A Q&A with Douglas Mcgowan of Yoga Records

Yoga Records is an archival/reissue label focused on private press and unreleased or barely-available recordings. The label began as a download-only enterprise in 2008 before moving to physical releases in 2009. The Yoga catalog covers a wide array of genres and artists, including Ted Lucas, Collie Ryan, Alice Damon, News, Joel Andrews, and Bobb Trimble. Yoga’s most recent release by Penny Carson Nichols features solo recordings from 1988 in the vein of NPR darling Connie Converse. 

Label founder and head Douglas Mcgowan is based in Los Angeles, where he has also served as an A&R representative for Numero Group since 2015. Douglas’ work for Numero Group includes releases by Jackie Shane, Joanna Brouk, Laraaji, and a forthcoming box set by WTJU Rock favorite Margo Guryan. Douglas has also worked with Light In The Attic to produce a series of compilations exploring new age, cosmic/kosmische, and ambient sounds from North America, Europe, and Japan.

In anticipation of the 2024 WTJU Rock Marathon show focusing on the Yoga Records catalog (hosted by Baconfat and Sister Pirate Jenny on Saturday, April 20 at 6pm Eastern time), Douglas Mcgowan was kind enough to answer a few questions regarding the label.

For more about Yoga Records, visit Yoga’s Bandcamp page. For more about Douglas Mcgowan, visit his website

When did you start collecting records and focusing on singer/songwriter and private press releases?

I got into records in 1994 when a friend pointed out that they were dirt cheap and everywhere, and you could find “incredibly strange music” on them. I got into singer/songwriter and private press around 2003/2004 when I started to meet the kinds of people who network and trade and go online to talk about records. That was when I realized how much I had to learn, but also how I was already a lot like those folks. And it was when I realized how many private press records were already in my collection without me really ever thinking about the fundamental difference between major label and private press. 

What was the impetus behind starting a download label?

Yoga Records started as a hobby and as a digital label because there was a moment in 2007/2008 where Other Music and a few others started digital shops. That was a very brief moment but I was lucky and hung around just long enough to make an actual record (Collie Ryan). But the main reason I started with digital was because I had no money, not enough to press a single record. I never planned to be in the music business, but I knew I wanted to make a few LPs just to see what that was like.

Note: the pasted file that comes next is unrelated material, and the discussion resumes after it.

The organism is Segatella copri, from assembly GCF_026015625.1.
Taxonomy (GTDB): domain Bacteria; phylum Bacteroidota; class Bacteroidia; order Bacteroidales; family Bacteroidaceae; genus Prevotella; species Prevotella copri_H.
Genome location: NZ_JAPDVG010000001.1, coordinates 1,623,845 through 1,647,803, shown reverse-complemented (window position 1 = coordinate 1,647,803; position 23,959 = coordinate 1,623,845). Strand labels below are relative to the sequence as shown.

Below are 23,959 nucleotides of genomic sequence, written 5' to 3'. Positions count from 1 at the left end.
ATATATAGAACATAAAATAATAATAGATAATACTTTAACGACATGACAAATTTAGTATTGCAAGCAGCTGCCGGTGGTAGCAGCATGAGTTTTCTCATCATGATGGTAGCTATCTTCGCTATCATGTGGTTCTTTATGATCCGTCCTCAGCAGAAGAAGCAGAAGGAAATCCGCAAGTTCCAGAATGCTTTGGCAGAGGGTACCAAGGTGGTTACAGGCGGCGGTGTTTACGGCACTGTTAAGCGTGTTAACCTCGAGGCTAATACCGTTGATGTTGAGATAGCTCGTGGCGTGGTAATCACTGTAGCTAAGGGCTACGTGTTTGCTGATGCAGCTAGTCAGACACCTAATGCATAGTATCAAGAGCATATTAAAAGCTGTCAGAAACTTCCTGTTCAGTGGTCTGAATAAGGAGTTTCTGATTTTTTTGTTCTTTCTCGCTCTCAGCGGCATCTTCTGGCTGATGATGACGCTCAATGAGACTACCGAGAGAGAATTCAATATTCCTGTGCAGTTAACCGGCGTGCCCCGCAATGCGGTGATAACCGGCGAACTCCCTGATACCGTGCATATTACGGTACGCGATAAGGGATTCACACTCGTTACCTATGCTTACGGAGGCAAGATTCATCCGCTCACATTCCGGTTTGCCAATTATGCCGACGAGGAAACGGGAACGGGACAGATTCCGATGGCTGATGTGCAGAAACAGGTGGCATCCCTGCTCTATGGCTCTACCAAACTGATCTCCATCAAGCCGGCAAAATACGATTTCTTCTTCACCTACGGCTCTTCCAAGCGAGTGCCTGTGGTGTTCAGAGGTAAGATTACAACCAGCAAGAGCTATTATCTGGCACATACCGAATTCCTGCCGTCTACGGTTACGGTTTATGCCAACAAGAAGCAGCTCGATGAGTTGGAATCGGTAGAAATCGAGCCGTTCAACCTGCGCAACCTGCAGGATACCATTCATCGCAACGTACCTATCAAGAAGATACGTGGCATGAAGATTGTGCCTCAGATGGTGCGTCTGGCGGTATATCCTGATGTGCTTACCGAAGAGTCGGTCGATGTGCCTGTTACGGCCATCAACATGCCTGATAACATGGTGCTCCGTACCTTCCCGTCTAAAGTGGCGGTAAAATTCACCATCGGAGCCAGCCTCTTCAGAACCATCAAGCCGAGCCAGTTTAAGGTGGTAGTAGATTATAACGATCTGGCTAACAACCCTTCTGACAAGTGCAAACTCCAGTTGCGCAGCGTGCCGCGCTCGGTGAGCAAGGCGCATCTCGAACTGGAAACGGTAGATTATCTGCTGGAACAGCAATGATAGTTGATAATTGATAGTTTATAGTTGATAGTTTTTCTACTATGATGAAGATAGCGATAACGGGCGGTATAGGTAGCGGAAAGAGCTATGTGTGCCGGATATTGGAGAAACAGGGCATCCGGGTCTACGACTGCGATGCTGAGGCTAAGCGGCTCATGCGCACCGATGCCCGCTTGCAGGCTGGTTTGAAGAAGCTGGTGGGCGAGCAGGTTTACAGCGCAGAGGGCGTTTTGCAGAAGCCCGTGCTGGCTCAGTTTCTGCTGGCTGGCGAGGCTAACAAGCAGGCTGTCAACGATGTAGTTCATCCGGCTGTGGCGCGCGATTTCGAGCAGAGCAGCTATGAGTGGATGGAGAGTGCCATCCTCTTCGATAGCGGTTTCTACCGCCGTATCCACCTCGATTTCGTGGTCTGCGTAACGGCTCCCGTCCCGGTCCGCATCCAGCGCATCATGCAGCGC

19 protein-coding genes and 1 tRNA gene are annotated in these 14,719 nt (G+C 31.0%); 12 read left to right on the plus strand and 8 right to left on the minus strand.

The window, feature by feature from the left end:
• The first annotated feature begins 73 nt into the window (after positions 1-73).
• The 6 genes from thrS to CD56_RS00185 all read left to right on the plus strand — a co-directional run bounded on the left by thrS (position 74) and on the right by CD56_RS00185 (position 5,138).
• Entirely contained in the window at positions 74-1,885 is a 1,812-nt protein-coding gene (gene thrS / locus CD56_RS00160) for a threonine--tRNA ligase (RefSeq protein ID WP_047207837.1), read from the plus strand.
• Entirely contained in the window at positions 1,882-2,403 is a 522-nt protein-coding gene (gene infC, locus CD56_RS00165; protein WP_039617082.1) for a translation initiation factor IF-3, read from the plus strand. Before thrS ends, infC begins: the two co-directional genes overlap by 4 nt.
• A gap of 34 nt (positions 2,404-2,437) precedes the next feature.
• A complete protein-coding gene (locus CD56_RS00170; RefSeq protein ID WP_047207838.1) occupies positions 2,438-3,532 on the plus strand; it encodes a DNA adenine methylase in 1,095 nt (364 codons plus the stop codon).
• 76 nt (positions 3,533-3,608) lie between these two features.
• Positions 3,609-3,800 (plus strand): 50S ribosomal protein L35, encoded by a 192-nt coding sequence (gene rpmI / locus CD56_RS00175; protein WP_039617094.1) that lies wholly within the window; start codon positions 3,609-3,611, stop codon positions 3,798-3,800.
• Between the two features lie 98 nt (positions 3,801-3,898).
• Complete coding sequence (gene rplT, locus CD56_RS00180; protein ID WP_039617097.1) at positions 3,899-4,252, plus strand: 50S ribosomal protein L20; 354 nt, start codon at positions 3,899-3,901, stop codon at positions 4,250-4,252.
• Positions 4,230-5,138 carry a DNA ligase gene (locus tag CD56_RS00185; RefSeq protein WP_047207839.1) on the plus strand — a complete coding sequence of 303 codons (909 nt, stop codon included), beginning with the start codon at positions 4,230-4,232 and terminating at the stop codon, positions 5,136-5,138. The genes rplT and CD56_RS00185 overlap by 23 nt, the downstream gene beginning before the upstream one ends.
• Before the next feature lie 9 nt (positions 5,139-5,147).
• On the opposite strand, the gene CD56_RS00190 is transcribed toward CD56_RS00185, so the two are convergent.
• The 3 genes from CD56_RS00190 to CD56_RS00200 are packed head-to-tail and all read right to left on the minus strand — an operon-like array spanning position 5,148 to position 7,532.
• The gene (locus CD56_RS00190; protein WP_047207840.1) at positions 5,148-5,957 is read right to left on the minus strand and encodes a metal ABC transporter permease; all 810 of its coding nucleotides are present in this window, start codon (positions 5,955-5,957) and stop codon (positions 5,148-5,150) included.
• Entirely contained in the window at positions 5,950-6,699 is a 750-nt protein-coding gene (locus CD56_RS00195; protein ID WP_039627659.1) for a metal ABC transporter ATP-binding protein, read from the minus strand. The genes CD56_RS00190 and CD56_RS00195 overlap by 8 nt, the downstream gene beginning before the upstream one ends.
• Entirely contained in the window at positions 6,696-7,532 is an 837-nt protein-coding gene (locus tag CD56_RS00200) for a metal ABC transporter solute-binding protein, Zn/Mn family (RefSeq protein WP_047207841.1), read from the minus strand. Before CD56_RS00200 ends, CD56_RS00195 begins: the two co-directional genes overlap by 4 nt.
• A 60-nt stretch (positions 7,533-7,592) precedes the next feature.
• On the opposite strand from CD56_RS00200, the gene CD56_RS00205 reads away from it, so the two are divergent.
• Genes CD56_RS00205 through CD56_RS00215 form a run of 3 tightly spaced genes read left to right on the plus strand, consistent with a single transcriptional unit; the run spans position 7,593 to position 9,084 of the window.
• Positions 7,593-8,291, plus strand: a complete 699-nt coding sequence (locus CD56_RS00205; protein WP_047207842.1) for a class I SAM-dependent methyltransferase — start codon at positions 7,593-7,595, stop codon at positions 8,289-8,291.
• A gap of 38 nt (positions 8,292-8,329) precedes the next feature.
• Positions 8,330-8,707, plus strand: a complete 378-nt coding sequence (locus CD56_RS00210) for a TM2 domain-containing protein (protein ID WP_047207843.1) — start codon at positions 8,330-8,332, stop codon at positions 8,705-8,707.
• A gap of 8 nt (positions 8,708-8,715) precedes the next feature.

Once you decided to do physical releases, you established a series of partnerships (Riverman, Drag City, Sebastian Speaks, etc.). What was the reasoning behind those moves?

Working with other people was a way to learn and to get things done. By partnering with labels outside the US I was able to make myself useful by tracking down and talking to American artists. This helped me learn the rudiments of A&R before I knew what A&R was. I was really lucky to meet people like William Tyler who was doing Sebastian Speaks before he became a famous guitarist, and Drag City, which was crazy enough to partner with me on my third record. All these partners had more money, experience, and credibility than I did. So many people helped me and I try to be as helpful as I can with anyone starting out. 

The reissue field has gotten very crowded over the past decade-plus; what do you think separates Yoga from other operations?

Most labels do one of two things I don’t want to do. One is try to create a brand identity, either by focusing on one type of music, repetition of a design scheme, or whatever. That obviously makes a lot of sense, and a lot of the best labels have really made this work, but it never interested me. 

The other thing labels do that I have a lot less enthusiasm for is just reproducing things that already exist. I did too at first, but eventually realized life’s too short to repeat yourself or anyone else. I just think if you’re going to do it then bring something to the table. 

For Yoga releases that aren’t currently on the major streaming platforms, can we look forward to some of those arriving in the future? 

I do endeavor to do more with digital and do more digital releases since a lot of stuff just ought to be available and everything doesn’t need to be a record. I’ve never done anything without a signed license agreement from the artist.


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